Tax Loss Harvesting
Tax loss harvesting refers to realizing losses to offset realised gains or other taxable income. Loss harvesting reduces the taxes due now but it generally does not reduce eventual total taxes.
If the benefit is taken now to lower taxes now, it cannot be used in the future and taxes in the future will be higher. Even so, loss harvesting is beneficial. Think of it as saving $1 in taxes now versus paying $1 at a future date.
On this page, we use a numerical example to illustrate the benefits of harvesting tax losses. One of the reasons that loss harvesting is beneficial is the fact that the tax savings can be reinvested, thereby increasing the investor’s total return. Loss harvesting is closely related to highest-in/first-out tax lot accounting.
Tax loss harvesting example
An investor has a realized capital gain of $100,000 and pays a capital gains tax rate of 20%. The investor is considering selling stock A to reduce his tax bill. Stock A has a cost basis of $120,000 and has fallen to a current market value of $80,000.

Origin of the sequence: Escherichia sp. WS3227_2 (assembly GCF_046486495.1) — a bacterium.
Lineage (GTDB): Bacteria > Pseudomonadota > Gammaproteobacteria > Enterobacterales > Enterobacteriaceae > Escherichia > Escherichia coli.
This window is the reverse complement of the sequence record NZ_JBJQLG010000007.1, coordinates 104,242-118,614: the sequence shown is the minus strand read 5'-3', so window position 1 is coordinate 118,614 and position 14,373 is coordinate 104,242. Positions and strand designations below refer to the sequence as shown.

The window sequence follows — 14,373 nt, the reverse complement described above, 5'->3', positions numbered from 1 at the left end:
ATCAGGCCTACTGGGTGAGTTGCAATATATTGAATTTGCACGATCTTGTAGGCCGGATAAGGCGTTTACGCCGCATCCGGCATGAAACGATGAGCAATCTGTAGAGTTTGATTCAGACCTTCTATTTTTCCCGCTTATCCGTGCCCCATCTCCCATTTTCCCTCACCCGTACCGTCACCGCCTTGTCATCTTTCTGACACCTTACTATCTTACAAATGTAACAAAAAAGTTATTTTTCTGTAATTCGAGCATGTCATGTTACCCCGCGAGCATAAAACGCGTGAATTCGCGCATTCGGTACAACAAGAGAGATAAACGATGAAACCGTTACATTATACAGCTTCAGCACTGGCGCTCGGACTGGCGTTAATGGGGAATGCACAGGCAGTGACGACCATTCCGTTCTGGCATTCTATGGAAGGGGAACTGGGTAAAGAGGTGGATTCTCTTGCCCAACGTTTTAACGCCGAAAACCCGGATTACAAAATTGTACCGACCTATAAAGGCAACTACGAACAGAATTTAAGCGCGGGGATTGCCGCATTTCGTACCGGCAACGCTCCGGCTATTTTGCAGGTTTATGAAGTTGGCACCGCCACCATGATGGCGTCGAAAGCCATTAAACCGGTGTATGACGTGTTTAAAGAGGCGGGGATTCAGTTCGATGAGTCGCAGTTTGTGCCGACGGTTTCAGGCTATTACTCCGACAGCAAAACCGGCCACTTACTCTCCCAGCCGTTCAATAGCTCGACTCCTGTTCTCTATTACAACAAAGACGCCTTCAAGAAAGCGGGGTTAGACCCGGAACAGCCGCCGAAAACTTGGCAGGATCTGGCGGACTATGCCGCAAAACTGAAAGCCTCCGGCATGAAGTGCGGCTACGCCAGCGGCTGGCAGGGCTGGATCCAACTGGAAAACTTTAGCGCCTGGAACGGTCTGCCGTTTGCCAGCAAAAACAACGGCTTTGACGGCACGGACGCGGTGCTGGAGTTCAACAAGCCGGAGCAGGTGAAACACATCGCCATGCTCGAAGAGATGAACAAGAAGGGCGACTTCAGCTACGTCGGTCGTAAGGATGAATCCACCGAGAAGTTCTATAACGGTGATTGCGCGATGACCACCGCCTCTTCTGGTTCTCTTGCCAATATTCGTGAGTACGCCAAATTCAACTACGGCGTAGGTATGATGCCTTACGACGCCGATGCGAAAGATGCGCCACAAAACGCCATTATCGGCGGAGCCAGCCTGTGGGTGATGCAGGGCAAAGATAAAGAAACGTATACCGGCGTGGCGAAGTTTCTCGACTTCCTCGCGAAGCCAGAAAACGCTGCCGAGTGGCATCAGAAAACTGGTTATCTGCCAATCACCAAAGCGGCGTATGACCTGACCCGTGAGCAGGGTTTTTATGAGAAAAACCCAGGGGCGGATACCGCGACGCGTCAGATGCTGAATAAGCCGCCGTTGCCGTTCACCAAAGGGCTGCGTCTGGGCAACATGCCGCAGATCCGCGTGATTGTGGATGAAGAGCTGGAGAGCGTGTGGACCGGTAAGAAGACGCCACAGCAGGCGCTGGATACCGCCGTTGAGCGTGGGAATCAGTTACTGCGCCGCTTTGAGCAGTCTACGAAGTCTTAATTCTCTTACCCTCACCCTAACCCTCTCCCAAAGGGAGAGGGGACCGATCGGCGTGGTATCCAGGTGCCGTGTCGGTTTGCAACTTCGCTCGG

Let’s consider two cases and their impact on taxes due:
- If stock A is not sold, the investor will have to pay capital gains taxes on the full capital gains, leading to a tax of 0.2 x $100,000 = $20,000.
- If stock A is sold, there is a capital loss of $40,000. This loss can be used to offset part of the gain, such that the taxable gain is only $60,000. The tax bill will then equal 0.2 x $60,000 = $12,000. Thus, there is a tax saving of $6,000.
When a loss is harvested by the investor, the proceeds are immediately available and are typically reinvested, and the reinvested sale proceeds become the (new) lower cost basis. When the new asset is eventually sold, there is a higher realised gain (or lower loss) for higher tax due (or less tax sheltering) in the future. Taking the loss now means that the loss amount is unavailable in the future. Also note that, since the tax savings can be reinvested, it increases the investor’s ending wealth considerably.
We discussed how tax loss harvesting rules in a country allow investors to lower the tax bill on capital gains, thereby increasing their ending wealth by reinvesting the tax savings.